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Comment Re:Analogue vs Digital, and DRM (Score 2) 284

Wasn't this the big bugaboo of Windows Vista? I'm also curious how you think the media industries will re-introduce DRM in the billions of DRM-free songs that all the major online stores have already sold and are still selling.

No, I'm pretty sure this is just about space savings and a minimalistic design fetish. Not everything is a conspiracy, and we already won the DRM war for audio.

Comment Re:Headphone Jack is Pretty Crappy (Score 2) 284

So far, my objection is that they don't work well. I got a BT hands-free headset, and had the idea of listening to audiobooks on my commute. Nope - after a while, my Android phone somehow borked the volume. It plays so soft I can't hear the thing. Until this tech gets much more reliable, it's too early to kill the analog jack.

Comment Re:So what? (Score 1) 94

Avast conned more than 1,200 people into connecting to fake wi-fi hotspots set up near the Republican convention and the Cleveland airport

...meaning they caught a lot of non-Republicans in their little "sting operation". All in all, a non-news story. I'm sure they were really hoping that they'd find 10% of the people looking at porn, or something more salacious. Why call out porn and dating apps in the first place?

All this proves is that we really need encryption everywhere, and that we need to make sure it's turned on by default, so that ordinary users don't have to think about it too much (because let's face it - that will never happen). Eventually, anything that's NOT encrypted should signal a warning to the user, although the transition will need to be gradual. Services like Let's Encrypt are slowly eroding any excuses not to make everything secure by default.

Comment Re:Anything for work (Score 3, Insightful) 208

The single return rule makes sense in some circumstances. I like early outs, but then tend to the single return rule. If you're breaking apart your logic to that degree that you need a return in the middle of a long function, then you may want to consider breaking apart the function. Still, I think it's best to consider it a *guideline* rather than a rule. The moment you declare something a rule, someone will find a valid reason for breaking it.

As for other "optional" code, I tend to put parentheses around any C/C++ code that depends on operator precedent. The only one *everyone* knows is * or / before + and -, otherwise, it gets parentheses, just to be clear.

I see a lot of programmers try to cram as much as possible into one line, which I'm not a fan of. As one example, I'm not a fan of assigning a variable inside an if statement. It's harder to read than several short, clear lines, and it likely compiles to the same assembly in the end. So, I'll occasionally leave a formula as several steps and explicitly declare some of the intermediate variables, even if I could have stuffed it all into one line. It's easier to debug, since you can examine the intermediate values, and it helps others to understand what's going on, since the intermediate variables have an actual name as a hint. I'm sure it bugs some people who think it's too verbose or my variable names are too long and descriptive. I don't go crazy, but neither do I stick to single letters when a word or two works better.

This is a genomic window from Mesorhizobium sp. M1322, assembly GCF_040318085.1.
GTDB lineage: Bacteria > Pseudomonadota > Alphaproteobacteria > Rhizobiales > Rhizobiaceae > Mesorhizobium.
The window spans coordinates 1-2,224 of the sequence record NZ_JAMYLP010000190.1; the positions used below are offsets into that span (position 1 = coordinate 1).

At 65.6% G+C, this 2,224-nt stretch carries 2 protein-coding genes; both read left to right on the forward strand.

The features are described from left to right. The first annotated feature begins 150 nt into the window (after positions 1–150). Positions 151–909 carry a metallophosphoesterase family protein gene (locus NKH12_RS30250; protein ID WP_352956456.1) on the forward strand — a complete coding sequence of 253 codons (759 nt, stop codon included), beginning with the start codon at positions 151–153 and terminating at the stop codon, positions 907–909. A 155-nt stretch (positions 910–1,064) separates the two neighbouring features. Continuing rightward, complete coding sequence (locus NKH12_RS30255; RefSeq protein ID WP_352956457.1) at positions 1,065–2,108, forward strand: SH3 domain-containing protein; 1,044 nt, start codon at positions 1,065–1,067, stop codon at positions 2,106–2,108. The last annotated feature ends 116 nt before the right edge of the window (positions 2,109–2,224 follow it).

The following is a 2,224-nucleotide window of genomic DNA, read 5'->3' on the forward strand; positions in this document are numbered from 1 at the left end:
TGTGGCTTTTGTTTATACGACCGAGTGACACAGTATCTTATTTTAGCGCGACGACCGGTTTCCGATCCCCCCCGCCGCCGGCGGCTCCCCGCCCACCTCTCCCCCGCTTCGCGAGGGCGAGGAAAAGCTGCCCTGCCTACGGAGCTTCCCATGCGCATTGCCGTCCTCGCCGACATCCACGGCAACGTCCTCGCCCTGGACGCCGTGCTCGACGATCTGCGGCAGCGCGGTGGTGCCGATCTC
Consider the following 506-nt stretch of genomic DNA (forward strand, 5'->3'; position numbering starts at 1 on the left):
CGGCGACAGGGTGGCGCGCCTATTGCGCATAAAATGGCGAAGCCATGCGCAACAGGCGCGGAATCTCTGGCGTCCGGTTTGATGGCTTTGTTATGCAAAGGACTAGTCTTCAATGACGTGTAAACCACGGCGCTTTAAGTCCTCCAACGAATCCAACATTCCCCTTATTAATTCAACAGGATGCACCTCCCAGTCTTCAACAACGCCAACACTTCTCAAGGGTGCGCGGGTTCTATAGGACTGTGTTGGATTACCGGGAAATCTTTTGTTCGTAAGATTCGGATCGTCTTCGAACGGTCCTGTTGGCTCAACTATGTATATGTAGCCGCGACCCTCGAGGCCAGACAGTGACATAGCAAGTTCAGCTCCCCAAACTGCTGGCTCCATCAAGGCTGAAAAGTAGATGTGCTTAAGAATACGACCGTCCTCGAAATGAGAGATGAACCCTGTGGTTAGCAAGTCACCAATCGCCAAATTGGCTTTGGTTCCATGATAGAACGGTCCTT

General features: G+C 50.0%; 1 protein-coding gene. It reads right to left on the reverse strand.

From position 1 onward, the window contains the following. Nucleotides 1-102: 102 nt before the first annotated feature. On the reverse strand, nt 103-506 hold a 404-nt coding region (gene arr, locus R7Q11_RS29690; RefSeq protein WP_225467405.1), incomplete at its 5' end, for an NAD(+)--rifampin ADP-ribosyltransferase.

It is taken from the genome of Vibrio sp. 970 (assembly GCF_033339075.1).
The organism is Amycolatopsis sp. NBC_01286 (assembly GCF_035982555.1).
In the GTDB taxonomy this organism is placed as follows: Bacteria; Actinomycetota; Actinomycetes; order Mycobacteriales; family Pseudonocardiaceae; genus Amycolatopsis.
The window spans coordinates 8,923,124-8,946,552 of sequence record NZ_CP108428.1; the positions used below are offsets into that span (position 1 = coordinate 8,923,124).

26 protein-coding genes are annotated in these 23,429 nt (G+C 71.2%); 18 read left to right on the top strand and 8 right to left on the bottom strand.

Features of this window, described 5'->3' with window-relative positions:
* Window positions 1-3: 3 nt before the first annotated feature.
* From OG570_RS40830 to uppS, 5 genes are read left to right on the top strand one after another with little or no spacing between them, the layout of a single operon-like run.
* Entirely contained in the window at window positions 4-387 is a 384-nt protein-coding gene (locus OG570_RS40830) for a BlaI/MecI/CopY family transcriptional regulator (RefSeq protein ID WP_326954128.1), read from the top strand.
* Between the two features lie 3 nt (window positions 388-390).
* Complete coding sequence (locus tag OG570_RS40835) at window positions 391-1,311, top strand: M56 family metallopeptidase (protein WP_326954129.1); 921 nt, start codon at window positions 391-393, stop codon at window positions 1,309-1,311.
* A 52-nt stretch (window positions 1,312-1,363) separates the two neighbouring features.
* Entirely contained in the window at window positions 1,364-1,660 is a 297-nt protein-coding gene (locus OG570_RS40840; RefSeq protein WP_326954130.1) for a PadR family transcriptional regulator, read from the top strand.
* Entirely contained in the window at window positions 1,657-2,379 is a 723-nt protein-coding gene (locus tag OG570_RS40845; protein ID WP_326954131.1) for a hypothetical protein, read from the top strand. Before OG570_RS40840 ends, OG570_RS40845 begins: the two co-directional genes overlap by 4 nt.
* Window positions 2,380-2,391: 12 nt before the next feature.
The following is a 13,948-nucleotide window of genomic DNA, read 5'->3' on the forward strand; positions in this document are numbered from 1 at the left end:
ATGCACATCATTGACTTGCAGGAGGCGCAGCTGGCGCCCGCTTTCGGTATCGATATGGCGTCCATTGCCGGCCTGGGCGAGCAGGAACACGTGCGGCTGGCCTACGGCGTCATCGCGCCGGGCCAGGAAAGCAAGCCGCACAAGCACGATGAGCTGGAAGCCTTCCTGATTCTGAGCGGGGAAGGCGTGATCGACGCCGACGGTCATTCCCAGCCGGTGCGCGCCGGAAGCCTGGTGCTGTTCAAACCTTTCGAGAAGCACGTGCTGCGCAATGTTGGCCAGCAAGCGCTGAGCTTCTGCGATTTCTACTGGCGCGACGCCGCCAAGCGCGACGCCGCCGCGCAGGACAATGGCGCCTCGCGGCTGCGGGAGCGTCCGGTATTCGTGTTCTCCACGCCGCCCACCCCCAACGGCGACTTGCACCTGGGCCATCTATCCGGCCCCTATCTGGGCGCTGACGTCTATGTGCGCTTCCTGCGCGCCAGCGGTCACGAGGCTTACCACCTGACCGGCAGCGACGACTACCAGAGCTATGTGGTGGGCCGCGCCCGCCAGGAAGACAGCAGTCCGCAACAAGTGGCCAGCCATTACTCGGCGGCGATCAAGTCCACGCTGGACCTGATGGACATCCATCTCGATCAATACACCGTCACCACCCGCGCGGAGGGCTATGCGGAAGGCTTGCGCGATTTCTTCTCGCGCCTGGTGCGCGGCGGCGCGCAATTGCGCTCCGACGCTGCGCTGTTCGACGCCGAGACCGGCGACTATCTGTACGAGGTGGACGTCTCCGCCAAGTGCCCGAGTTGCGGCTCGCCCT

Comment Re:Hater's Gonna Hate... (Score 3, Insightful) 158

Is it really that black and white? Spending money on toys means a bunch of people have a job creating, installing or servicing those products. I work in the videogame industry, and I have a good job because people spend money on themselves (or their kids) buying videogames. In turn, I spend my own money on lots of different things, which in turn help other people out. That's how economies function. Does it really matter what the products are?

Moreover, charity can be money down a black hole if you're not extremely careful. The *real* Bill Gates has learned that it's not always easy to ensure charity goes to worthwhile causes or produces any sort of measurable results, improving peoples' lives, even if you're giving away billions.

Comment Re:Public Admission of Stupidity (Score 4, Informative) 219

As a driver, you're obligated to pull over and make way for emergency vehicles, so it's naturally to look for the source of sirens as a driver. We're often required to divert our eyes and look behind us or to the side at times as well, even when driving in normal circumstances. Humans can't focus in all directions at once. Moreover, it's more or less impossible for a person to be 100% focused and ready to brake at an instant's notice.

Accusing him of not looking where he was going is more or less accusing him of not having eyes in the back of his head.

Comment Re:It would also be (Score 1) 87

Besides, who exactly lives anywhere near a "church steeple"? Maybe they're more prominent in other areas of the country? I've seen plenty of churches, but they rarely have steeples near where I live. Also, here in the US, we have "streetlights", not "lampposts". Curious choice of wording for potential perches.

Comment Re:'Enhancements' (Score 1) 370

Download and run Never10. It uses the official Microsoft registry key to disable Windows 10 updates (likely demanded by corporate customers, because obviously they sure as hell don't listen to *us*), and cleans up any downloads you might have incurred. Best of all, it's a use-it-and-discard it program, not something you have to install and keep around.

Comment Re:Hell no (Score 1) 148